An Australian study has found “Baby brain” is in fact a real issue.
Researchers at Deakin University undertook a meta-analysis of 20 studies involving more than 1,200 women.
They found overall cognitive functioning was poorer in pregnant women than in non-pregnant women, reports ABC news.
“General cognitive functioning, memory, and executive functioning were significantly reduced during the third trimester of pregnancy, but not during the first two trimesters,” the authors wrote.
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The study, published in the Medical Journal of Australia, found changes to cognitive functioning and memory occurred early in pregnancy, but did not become apparent until the third trimester.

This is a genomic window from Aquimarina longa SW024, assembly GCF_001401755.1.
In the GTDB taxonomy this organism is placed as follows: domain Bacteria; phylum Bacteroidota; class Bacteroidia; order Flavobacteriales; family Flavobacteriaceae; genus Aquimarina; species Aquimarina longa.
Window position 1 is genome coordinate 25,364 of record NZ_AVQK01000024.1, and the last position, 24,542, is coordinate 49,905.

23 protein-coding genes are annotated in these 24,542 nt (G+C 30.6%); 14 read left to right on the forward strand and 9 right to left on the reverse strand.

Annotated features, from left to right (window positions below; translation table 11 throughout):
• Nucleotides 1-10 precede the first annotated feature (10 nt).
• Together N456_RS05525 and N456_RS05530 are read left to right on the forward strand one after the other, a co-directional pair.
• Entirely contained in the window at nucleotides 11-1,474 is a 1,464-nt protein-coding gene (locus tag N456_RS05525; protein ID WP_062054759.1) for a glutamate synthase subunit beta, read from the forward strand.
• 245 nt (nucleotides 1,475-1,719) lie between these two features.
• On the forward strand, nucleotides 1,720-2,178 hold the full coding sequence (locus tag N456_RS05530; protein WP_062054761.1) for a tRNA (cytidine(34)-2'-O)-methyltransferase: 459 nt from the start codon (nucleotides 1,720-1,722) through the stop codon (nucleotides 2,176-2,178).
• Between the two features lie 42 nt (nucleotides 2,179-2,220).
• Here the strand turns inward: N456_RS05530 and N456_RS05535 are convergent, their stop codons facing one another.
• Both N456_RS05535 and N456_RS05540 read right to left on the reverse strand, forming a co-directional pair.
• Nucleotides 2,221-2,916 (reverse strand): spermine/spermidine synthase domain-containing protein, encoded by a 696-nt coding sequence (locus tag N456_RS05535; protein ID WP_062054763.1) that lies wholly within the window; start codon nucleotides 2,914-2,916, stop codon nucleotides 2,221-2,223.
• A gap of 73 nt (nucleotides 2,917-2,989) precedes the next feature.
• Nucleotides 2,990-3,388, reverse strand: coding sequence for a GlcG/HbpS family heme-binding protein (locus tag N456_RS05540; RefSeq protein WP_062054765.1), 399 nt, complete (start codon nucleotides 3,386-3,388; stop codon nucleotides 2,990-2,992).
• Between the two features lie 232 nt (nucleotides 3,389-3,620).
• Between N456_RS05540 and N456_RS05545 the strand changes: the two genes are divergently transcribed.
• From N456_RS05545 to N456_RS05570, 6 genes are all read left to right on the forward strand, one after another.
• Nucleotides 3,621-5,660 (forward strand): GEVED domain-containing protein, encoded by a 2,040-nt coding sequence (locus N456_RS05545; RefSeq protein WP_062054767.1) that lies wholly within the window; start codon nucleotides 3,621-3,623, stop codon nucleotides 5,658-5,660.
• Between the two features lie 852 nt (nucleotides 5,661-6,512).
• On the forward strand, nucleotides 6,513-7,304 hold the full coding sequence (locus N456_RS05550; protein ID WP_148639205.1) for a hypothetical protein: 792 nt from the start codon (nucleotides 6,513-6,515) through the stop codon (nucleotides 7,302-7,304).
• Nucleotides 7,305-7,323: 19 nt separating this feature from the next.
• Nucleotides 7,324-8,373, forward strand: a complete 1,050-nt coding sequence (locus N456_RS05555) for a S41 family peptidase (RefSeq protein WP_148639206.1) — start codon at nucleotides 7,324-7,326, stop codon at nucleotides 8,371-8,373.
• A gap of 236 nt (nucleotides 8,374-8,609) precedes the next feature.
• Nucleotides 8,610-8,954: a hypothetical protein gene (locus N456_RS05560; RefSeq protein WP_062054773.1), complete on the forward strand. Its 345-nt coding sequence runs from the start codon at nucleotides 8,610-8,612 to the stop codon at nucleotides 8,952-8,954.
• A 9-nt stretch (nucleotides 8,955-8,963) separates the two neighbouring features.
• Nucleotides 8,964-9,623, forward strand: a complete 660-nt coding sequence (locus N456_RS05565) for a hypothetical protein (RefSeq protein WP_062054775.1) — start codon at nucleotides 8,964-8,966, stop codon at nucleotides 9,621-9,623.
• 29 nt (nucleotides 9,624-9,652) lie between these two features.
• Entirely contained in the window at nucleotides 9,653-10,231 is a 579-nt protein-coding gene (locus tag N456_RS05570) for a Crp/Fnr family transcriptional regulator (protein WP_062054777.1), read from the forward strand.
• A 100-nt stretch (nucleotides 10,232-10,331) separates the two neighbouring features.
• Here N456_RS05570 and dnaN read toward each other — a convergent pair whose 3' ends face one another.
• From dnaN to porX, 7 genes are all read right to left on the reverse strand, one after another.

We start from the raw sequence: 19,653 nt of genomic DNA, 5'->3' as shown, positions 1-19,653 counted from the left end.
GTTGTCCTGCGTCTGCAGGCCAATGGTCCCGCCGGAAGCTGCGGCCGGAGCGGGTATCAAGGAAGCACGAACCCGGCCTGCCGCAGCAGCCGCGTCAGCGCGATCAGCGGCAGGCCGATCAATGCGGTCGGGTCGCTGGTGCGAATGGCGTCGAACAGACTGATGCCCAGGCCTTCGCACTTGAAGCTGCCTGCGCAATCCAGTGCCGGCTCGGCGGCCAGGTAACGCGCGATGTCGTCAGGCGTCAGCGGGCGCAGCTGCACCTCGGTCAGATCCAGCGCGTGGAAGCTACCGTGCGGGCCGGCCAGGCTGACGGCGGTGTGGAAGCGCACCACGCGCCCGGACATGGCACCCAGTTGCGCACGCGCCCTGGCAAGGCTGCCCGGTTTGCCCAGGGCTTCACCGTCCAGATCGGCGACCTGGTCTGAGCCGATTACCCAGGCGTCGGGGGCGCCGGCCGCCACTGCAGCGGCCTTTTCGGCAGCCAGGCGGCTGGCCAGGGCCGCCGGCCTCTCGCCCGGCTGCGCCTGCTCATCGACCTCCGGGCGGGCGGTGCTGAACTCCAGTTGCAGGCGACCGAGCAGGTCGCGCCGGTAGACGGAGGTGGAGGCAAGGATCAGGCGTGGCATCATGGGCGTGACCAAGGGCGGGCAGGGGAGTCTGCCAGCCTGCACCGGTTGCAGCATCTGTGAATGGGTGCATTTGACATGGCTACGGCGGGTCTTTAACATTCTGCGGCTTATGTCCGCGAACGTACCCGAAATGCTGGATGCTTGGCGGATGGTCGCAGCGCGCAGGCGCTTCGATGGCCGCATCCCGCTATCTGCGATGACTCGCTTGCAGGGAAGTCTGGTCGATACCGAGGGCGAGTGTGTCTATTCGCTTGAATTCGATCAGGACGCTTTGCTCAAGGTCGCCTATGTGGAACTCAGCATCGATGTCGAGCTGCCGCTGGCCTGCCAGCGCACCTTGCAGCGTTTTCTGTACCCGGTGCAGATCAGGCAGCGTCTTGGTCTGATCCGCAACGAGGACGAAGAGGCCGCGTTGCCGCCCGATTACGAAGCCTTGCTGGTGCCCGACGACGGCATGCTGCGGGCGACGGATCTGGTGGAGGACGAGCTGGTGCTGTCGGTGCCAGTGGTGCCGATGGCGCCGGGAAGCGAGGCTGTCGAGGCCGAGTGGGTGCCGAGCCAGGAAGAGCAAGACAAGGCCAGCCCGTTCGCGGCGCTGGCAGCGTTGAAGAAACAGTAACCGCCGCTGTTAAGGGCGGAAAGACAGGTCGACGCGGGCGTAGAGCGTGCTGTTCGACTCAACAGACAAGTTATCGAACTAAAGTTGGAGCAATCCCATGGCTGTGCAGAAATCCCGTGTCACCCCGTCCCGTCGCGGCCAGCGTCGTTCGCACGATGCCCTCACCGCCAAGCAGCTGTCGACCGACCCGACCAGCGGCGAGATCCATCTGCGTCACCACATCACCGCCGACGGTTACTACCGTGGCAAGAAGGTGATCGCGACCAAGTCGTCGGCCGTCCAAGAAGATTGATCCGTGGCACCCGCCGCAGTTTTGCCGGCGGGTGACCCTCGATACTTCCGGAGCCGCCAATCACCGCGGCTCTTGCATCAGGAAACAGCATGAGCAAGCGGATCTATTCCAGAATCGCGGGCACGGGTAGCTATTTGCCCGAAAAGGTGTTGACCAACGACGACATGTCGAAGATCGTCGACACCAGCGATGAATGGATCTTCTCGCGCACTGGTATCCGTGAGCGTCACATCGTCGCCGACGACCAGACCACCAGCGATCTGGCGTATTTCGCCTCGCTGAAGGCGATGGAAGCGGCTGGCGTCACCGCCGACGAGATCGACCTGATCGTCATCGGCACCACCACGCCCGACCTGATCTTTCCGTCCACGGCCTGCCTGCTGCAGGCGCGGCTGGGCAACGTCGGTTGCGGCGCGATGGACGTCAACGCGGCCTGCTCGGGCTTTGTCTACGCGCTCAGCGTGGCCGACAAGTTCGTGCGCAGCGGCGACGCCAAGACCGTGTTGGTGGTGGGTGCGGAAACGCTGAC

“The declines start to happen between the first and the second trimester, and then look like they stabilise … but are most obvious in the third trimester,” senior author Associate Professor Linda Byrne said.
“‘Baby brain’ is most likely to be noticed by mothers-to-be and those closest to them, with women remaining within normal ranges of memory and cognitive function.”
About four out of five women report experiencing cognitive changes during pregnancy.
Symptoms include forgetfulness, poor concentration and feeling they are “not as sharp” as normal.
“It’s certainly a valid thing that women experience and report, and we know objectively now that there are these changes that occur,” Associate Professor Byrne said.
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